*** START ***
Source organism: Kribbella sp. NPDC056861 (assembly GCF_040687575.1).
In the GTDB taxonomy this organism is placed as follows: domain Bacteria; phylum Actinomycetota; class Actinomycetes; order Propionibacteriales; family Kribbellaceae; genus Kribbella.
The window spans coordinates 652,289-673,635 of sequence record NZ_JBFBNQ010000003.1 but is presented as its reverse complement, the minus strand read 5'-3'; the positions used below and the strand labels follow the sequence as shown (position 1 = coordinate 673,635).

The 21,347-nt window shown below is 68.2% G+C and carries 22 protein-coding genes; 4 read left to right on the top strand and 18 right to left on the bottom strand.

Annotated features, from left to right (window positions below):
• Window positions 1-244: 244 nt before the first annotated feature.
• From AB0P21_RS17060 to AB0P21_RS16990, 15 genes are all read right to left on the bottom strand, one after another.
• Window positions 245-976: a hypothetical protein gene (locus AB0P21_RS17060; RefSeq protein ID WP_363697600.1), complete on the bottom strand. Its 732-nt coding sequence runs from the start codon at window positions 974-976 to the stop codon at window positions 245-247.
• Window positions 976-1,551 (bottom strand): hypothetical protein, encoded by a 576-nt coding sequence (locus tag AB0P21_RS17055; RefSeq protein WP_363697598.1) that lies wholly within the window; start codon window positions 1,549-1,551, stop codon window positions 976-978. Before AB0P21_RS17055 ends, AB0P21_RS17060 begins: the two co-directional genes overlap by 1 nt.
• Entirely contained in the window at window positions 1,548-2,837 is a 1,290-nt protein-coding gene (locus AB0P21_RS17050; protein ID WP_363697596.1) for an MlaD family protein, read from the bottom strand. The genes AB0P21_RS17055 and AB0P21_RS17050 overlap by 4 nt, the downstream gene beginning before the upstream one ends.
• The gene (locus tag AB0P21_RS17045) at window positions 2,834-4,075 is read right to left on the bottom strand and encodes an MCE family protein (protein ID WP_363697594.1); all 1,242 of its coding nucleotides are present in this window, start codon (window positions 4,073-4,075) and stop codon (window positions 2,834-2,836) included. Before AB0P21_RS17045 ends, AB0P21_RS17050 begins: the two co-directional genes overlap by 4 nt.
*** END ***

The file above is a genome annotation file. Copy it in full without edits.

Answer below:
Source organism: Kribbella sp. NPDC056861 (assembly GCF_040687575.1).
In the GTDB taxonomy this organism is placed as follows: domain Bacteria; phylum Actinomycetota; class Actinomycetes; order Propionibacteriales; family Kribbellaceae; genus Kribbella.
The window spans coordinates 652,289-673,635 of sequence record NZ_JBFBNQ010000003.1 but is presented as its reverse complement, the minus strand read 5'-3'; the positions used below and the strand labels follow the sequence as shown (position 1 = coordinate 673,635).

The 21,347-nt window shown below is 68.2% G+C and carries 22 protein-coding genes; 4 read left to right on the top strand and 18 right to left on the bottom strand.

Annotated features, from left to right (window positions below):
• Window positions 1-244: 244 nt before the first annotated feature.
• From AB0P21_RS17060 to AB0P21_RS16990, 15 genes are all read right to left on the bottom strand, one after another.
• Window positions 245-976: a hypothetical protein gene (locus AB0P21_RS17060; RefSeq protein ID WP_363697600.1), complete on the bottom strand. Its 732-nt coding sequence runs from the start codon at window positions 974-976 to the stop codon at window positions 245-247.
• Window positions 976-1,551 (bottom strand): hypothetical protein, encoded by a 576-nt coding sequence (locus tag AB0P21_RS17055; RefSeq protein WP_363697598.1) that lies wholly within the window; start codon window positions 1,549-1,551, stop codon window positions 976-978. Before AB0P21_RS17055 ends, AB0P21_RS17060 begins: the two co-directional genes overlap by 1 nt.
• Entirely contained in the window at window positions 1,548-2,837 is a 1,290-nt protein-coding gene (locus AB0P21_RS17050; protein ID WP_363697596.1) for an MlaD family protein, read from the bottom strand. The genes AB0P21_RS17055 and AB0P21_RS17050 overlap by 4 nt, the downstream gene beginning before the upstream one ends.
• The gene (locus tag AB0P21_RS17045) at window positions 2,834-4,075 is read right to left on the bottom strand and encodes an MCE family protein (protein ID WP_363697594.1); all 1,242 of its coding nucleotides are present in this window, start codon (window positions 4,073-4,075) and stop codon (window positions 2,834-2,836) included. Before AB0P21_RS17045 ends, AB0P21_RS17050 begins: the two co-directional genes overlap by 4 nt.